Times are changing for nursing homes.
For the last several decades, American residents and their families have generally expressed widespread dissatisfaction with the state of nursing home care. After all, the homes are universally expensive (and growing costlier all the time), and the ballooning bills sting all the more when prices don’t seem to reflect the quality of the services provided.
In the last year alone, though, we’ve seen several efforts by the federal government to overhaul the American nursing home — or at least make its experience more reliable for residents.
A new ratings system went into effect in early 2015, making it much harder for deficient nursing homes to earn high marks. Before then, ratings were largely based on the homes’ own self-reported, unverified, oft-misleading data.
Now the White House wants to bolster the minimum-standard requirements that nursing homes must meet in order to qualify for Medicare and Medicaid payments.
NPR reports that the new regulations would emphasize individualized care, enhanced quality of life, same-sex equality, better meal provision, new standards for antipsychotic medications, and safer facilities, among many other things. The proposal would also update rules about how nursing homes communicate in light of the digital age.
“Today’s measures set high standards for quality and safety in nursing homes and long-term care facilities,” said Health and Human Services Secretary Sylvia Burwell.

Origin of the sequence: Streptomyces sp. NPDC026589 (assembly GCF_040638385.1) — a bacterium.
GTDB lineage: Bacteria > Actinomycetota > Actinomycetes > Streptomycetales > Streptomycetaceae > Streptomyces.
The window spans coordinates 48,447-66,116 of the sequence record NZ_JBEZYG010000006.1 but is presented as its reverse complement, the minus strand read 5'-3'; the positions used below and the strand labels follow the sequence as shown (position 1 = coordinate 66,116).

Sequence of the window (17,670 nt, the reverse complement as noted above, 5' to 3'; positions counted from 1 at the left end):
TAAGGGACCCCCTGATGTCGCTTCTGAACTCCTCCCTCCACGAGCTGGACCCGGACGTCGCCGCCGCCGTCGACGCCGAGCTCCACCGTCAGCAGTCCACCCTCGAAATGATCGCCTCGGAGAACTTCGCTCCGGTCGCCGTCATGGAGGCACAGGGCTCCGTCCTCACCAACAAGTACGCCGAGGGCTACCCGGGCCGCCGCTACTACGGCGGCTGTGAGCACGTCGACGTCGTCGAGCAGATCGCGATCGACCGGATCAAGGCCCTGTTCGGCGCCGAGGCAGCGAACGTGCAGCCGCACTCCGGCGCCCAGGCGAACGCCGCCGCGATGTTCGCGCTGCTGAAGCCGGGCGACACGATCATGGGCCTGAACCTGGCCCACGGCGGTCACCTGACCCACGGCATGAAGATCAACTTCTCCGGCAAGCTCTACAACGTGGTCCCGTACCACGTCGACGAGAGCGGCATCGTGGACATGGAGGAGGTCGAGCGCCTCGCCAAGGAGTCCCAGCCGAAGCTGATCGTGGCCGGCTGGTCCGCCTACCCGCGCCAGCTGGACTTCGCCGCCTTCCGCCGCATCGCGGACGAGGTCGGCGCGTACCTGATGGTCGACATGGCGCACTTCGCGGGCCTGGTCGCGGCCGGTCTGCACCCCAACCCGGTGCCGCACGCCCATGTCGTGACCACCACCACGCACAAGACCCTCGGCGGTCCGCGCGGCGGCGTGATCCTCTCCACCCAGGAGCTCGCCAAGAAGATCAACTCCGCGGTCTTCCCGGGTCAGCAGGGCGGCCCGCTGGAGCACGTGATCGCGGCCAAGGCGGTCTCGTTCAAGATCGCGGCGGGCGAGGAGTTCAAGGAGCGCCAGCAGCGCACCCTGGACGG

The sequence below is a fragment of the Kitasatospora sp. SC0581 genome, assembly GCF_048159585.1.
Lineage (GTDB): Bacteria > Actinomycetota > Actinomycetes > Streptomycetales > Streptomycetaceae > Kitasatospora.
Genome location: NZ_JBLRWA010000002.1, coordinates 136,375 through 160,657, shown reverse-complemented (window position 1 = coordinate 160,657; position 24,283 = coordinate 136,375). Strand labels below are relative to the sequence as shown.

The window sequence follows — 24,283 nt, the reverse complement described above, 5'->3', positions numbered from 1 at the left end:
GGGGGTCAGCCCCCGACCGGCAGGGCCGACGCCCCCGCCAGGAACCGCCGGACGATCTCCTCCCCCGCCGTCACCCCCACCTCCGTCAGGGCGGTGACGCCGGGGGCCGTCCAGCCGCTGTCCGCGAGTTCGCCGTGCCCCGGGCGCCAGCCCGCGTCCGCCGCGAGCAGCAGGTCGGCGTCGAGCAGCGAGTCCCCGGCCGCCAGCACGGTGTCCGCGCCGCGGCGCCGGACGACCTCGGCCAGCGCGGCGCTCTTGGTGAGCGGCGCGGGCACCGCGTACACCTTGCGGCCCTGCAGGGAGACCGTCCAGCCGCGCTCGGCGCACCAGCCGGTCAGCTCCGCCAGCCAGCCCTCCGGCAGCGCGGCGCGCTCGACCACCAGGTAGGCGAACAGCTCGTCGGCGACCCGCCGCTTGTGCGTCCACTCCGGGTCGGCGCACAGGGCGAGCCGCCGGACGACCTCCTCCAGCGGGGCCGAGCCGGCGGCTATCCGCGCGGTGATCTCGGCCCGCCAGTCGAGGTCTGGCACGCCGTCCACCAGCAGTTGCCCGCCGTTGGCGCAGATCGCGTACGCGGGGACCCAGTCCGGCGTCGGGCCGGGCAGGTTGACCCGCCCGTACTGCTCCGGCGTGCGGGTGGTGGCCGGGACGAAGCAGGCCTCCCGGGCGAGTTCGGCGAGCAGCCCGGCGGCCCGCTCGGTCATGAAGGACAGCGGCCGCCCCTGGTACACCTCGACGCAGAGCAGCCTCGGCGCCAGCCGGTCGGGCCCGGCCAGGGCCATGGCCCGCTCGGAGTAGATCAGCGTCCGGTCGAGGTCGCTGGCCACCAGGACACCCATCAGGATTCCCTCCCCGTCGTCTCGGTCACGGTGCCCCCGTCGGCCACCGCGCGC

Higher standards are no doubt a welcome development for residents, patients, and families all across New Jersey, Pennsylvania, and the entire United States.
Nursing homes play an indispensable role in American healthcare. Families need to know that the people they entrust with a loved one’s care are up to the task. The newly proposed regulations may help toward that goal.
It is encouraging to see so much positive change afoot for nursing homes within a single calendar year — especially given that the assisted-living field was, historically, slow to evolve.
One thing that isn’t likely to change anytime soon, though, is cost. In fact, back in May, we told you that median price for private nursing home care in the U.S. had risen to $91,250 a year — an all-time high — and that rates in New Jersey and Pennsylvania are even higher (and climbing).
Nevertheless, it is entirely possible to manage nursing home payments without breaking the bank. Here at Medina Law Group, we help people plan proactively for their future while also making the most of insurance, Medicaid, and other resources to fund their healthcare needs, including long-term care.
Give us a call to learn more about how we can help.